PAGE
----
November 8, 2006
Observation Post 616
Sadiqiyah, Al Anbar Province,Iraq
Last night was achingly beautiful. A waning autumn moon glowed and pulsed like quicksilver against a blue-black sky. Shadowed craters etched its surface like faint tracings on a treasure half-buried in volcanic sands. Smoky clouds flung themselves at the brilliant disc for a moment before sliding on to spread moon shadows across the northern wastes. Here and there sparkling points of light glittered like icy diamonds against a hundred-million light years of space.
It was a night of stark beauty and infinite possibility. Gazing up at the sky – my face and arms bathed in milky moon shine – for a brief moment I forgot about the war. All the world was hushed beneath the silent sweep of the heavens. God felt unimaginably remote and inexplicably near at the same time. History seemed laid out to me like the glowing expanse of the sky….
Who was I? How many millions of faceless men had died over millennia of savage wars in these same ancient Mesopotamian sands? I heard the marching feet of the conquering armies: Egyptians, Assyrians, Babylonians, Persians, Greeks, Romans; and later, Moslems, Turks, French, British – and Americans. The clash of metal and the cries of the dead and dying seemed to echo faintly through the night. Their blood coursed beneath my feet, silently seeping through the white sand and ebbing into the Euphrates.
The river was my part of the war. Just out of sight of where I stood, beyond a fringe of ghostly palm trees and graceful rushes, its silvered surface glided between silent banks. Since the Garden of Eden the Euphrates had watered this land and its people. It would continue to do so until the end of time – until the final battle fought on these worn sands choked its depth and breadth with the slain multitudes of mankind. Armageddon was the conclusion of history, the final chapter in the violent litany of this land. So where was I? What chapter was I fighting in? The introduction was clear to me, as was the conclusion. But the present –the story- was as fleeting and ethereal as the clouds that passed before my eyes.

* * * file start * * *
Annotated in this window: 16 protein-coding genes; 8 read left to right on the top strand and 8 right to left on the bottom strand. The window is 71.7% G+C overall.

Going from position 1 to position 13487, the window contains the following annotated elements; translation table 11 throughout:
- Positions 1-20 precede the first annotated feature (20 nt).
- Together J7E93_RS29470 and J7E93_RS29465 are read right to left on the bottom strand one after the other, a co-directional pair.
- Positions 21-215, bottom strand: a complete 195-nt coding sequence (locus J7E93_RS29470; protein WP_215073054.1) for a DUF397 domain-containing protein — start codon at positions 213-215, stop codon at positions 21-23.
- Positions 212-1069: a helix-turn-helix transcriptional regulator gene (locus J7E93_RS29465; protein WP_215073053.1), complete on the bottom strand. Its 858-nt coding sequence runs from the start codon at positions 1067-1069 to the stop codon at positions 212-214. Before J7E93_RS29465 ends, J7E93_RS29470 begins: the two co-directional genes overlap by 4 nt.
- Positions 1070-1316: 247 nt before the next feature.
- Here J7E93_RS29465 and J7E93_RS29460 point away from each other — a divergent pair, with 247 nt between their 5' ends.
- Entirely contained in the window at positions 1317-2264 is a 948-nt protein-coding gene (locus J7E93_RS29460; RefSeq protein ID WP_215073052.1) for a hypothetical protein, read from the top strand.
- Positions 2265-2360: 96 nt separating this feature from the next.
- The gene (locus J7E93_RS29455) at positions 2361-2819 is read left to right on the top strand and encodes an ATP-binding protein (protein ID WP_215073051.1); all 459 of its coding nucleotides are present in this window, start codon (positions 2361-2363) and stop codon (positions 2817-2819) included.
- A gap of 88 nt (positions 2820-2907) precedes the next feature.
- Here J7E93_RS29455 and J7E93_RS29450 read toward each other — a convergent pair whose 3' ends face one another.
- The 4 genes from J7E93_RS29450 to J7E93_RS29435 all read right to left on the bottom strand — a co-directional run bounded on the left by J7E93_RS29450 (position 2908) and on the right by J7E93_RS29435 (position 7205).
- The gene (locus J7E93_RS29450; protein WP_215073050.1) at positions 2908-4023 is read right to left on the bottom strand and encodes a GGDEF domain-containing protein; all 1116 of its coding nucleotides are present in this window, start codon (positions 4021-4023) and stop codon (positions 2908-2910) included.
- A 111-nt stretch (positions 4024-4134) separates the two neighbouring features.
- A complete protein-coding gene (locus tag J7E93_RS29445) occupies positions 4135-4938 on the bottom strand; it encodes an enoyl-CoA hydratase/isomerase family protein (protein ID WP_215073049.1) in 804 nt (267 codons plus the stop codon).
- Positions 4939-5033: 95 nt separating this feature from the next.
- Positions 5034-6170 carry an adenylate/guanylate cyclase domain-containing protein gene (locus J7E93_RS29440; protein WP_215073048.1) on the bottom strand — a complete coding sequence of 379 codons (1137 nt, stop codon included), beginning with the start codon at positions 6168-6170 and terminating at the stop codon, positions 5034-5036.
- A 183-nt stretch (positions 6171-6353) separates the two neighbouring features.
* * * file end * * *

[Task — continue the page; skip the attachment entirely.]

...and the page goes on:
A distant explosion drifted down to me on a cool breath of night air. It intruded upon my thoughts, bringing me solidly back to the present. Inside a nearby bunker, a radio hissed and a Marine responded anonymously in low, clipped tones. The rare beauty of the night was ruined. Duty and responsibility beckoned; always, they beckoned. Shoving my hands deep into my pockets, I stole one last, lingering glance at the timeless wheel of the stars. It is enough to live in the present if one can glimpse eternity on occasion.
Turning quickly on my heel, I ducked underneath a canvas covering and went back to the war.